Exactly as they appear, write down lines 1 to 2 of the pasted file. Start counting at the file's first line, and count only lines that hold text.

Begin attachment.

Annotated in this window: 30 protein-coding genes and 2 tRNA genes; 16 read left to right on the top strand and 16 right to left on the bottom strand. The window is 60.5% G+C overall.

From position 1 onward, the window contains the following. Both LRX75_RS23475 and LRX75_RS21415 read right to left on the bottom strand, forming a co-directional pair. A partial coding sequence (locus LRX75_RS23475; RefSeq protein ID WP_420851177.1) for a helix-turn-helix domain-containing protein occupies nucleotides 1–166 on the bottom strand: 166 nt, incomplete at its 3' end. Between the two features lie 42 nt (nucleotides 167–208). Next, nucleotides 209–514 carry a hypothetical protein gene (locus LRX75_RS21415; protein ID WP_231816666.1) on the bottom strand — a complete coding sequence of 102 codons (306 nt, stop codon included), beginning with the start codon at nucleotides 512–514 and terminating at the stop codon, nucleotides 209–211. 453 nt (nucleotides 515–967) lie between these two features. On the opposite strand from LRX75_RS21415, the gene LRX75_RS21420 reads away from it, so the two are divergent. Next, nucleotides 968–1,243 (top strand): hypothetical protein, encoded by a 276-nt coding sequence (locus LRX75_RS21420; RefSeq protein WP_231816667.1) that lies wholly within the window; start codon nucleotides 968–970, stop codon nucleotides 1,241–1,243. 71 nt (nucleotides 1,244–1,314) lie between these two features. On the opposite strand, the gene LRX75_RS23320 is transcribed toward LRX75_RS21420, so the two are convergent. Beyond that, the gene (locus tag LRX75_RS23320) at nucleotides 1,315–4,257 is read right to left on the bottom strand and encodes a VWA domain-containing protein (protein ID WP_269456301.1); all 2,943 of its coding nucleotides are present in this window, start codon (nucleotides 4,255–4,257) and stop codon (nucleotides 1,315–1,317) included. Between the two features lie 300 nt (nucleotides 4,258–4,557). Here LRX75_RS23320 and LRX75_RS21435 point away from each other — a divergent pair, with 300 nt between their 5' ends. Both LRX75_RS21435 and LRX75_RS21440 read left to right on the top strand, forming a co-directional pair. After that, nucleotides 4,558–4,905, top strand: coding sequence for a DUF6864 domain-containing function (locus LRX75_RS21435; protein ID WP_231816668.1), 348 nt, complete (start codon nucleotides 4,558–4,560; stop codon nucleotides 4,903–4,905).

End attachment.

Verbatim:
Annotated in this window: 30 protein-coding genes and 2 tRNA genes; 16 read left to right on the top strand and 16 right to left on the bottom strand. The window is 60.5% G+C overall.

From position 1 onward, the window contains the following. Both LRX75_RS23475 and LRX75_RS21415 read right to left on the bottom strand, forming a co-directional pair. A partial coding sequence (locus LRX75_RS23475; RefSeq protein ID WP_420851177.1) for a helix-turn-helix domain-containing protein occupies nucleotides 1–166 on the bottom strand: 166 nt, incomplete at its 3' end. Between the two features lie 42 nt (nucleotides 167–208). Next, nucleotides 209–514 carry a hypothetical protein gene (locus LRX75_RS21415; protein ID WP_231816666.1) on the bottom strand — a complete coding sequence of 102 codons (306 nt, stop codon included), beginning with the start codon at nucleotides 512–514 and terminating at the stop codon, nucleotides 209–211. 453 nt (nucleotides 515–967) lie between these two features. On the opposite strand from LRX75_RS21415, the gene LRX75_RS21420 reads away from it, so the two are divergent. Next, nucleotides 968–1,243 (top strand): hypothetical protein, encoded by a 276-nt coding sequence (locus LRX75_RS21420; RefSeq protein WP_231816667.1) that lies wholly within the window; start codon nucleotides 968–970, stop codon nucleotides 1,241–1,243. 71 nt (nucleotides 1,244–1,314) lie between these two features. On the opposite strand, the gene LRX75_RS23320 is transcribed toward LRX75_RS21420, so the two are convergent. Beyond that, the gene (locus tag LRX75_RS23320) at nucleotides 1,315–4,257 is read right to left on the bottom strand and encodes a VWA domain-containing protein (protein ID WP_269456301.1); all 2,943 of its coding nucleotides are present in this window, start codon (nucleotides 4,255–4,257) and stop codon (nucleotides 1,315–1,317) included. Between the two features lie 300 nt (nucleotides 4,258–4,557). Here LRX75_RS23320 and LRX75_RS21435 point away from each other — a divergent pair, with 300 nt between their 5' ends. Both LRX75_RS21435 and LRX75_RS21440 read left to right on the top strand, forming a co-directional pair. After that, nucleotides 4,558–4,905, top strand: coding sequence for a DUF6864 domain-containing function (locus LRX75_RS21435; protein ID WP_231816668.1), 348 nt, complete (start codon nucleotides 4,558–4,560; stop codon nucleotides 4,903–4,905).